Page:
In addition, I was selected to speak at the trainee breakout session at the 2023 KU Cancer Center Research Symposium. This opportunity allowed me to present my survivorship research to the KU Cancer Center community, comprised of faculty, students and trainees. The Research Symposium also exposed me to all of the innovative and important work being done by other cancer researchers in the field.
Have you had the opportunity to collaborate with experienced KU Cancer Center researchers within the program?
My research mentor, Dr. Carolyn Bates, is a researcher and member of the cancer center’s Cancer Prevention and Control research program. I’ve had the opportunity to contribute to several of her studies within her lab, including the Power of Parenting (POP) study, and the Home Environment and Distress in Pediatric Cancer study. I’ve also had the opportunity to work with Dr. Eve-Lynn Nelson, also a member of the cancer center’s Cancer Prevention and Control research program, who will serve as my primary sponsor for my F31 award, if received.
Additionally, I shadow Dr. Bates’ appointments at the Pediatric Cancer Survivorship Transition Clinic, which was established by KU Cancer Center, Children’s Mercy and the Masonic Cancer Alliance. Drs. Bates, Nelson and I have collaborated on several presentations investigating demographic barriers to a successful survivorship care transition within this patient population.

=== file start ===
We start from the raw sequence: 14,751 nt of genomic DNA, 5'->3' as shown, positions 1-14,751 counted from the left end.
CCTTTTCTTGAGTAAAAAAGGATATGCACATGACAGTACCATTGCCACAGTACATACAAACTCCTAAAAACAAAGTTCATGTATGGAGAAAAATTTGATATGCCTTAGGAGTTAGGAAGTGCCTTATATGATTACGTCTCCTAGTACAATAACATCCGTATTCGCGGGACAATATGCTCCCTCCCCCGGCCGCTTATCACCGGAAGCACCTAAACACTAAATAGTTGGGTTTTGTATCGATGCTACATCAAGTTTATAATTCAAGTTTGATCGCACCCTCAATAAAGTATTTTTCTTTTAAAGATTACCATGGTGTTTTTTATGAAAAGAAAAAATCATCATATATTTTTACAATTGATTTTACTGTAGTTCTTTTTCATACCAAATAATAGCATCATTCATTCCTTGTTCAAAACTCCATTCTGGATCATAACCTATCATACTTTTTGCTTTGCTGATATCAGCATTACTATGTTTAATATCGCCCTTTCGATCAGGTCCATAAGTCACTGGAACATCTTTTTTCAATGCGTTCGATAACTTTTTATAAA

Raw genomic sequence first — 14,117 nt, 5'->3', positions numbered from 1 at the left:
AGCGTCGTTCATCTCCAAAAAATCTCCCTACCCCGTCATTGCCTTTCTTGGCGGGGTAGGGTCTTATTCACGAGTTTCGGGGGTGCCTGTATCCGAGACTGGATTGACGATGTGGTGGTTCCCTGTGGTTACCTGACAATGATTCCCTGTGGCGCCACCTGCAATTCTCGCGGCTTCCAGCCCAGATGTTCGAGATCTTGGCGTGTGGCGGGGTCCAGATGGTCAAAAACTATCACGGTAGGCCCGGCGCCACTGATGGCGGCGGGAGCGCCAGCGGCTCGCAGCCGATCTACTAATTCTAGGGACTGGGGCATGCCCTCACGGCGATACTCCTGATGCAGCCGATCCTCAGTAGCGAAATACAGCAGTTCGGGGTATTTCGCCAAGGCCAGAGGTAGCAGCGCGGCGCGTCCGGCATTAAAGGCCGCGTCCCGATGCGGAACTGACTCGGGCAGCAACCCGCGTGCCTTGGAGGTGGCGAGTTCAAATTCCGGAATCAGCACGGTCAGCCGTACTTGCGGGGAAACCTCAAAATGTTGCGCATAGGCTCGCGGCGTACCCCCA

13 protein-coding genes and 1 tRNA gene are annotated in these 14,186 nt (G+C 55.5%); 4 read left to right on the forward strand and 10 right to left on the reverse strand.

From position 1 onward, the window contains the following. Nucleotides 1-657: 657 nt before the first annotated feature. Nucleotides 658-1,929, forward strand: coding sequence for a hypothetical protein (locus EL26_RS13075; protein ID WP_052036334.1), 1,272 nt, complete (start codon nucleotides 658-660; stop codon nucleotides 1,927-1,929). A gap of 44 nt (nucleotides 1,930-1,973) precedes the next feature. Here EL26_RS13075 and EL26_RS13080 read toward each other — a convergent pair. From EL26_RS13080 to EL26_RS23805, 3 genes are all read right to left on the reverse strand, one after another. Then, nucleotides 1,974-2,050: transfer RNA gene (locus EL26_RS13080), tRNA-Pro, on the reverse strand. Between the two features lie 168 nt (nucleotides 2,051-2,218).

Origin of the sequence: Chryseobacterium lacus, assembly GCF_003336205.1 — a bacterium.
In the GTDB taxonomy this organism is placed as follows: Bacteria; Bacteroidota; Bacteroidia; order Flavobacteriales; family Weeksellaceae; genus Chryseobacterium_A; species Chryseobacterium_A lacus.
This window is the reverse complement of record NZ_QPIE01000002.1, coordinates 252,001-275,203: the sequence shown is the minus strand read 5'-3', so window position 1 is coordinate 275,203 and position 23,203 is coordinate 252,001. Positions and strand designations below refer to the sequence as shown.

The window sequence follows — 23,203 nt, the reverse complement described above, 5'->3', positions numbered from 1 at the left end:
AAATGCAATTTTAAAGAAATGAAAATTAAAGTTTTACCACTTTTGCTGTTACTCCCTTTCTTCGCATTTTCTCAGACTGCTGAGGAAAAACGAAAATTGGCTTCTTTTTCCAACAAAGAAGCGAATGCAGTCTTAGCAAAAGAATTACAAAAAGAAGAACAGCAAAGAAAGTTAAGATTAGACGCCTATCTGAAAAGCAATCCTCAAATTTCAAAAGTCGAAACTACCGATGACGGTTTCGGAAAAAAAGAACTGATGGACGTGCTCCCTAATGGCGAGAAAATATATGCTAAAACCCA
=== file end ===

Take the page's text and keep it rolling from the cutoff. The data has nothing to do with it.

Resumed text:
What are your long-term career goals in the field of cancer research?
My long-term career goal is to be a researcher within a university or academic medical setting like the University of Kansas Medical Center. I aim to continue my line of research investigating the mental health impacts of trauma in children and families affected by cancer. My ultimate goal is to develop interventions that promote positive long-term health outcomes in this population. I aim to integrate a health disparities lens throughout my career to maximize inclusion of underrepresented perspectives in cancer research and address additional barriers faced by these populations.
Are there specific milestones or achievements you hope to reach in the coming years?
I am very excited about conducting my dissertation research within this population of young adult survivors! I hope to receive an F31 award for this research and continue to pursue grant funding in the future. I aim to apply for internships next year, and I look forward to pursuing further education in pediatric psycho-oncology through internship.
What advice would you give to someone considering a career in cancer research?
I believe that cancer research is very important as we continue to improve outcomes for the pediatric population. Persistence is key! It can be an effortful but rewarding endeavor. As a black woman and first-gen student, there are additional barriers that we face in pursuing academic careers. However, I believe diverse perspectives in this field are necessary! Therefore, as institutions continue to work to address these barriers, I hope that those from marginalized communities are encouraged to persevere in this field.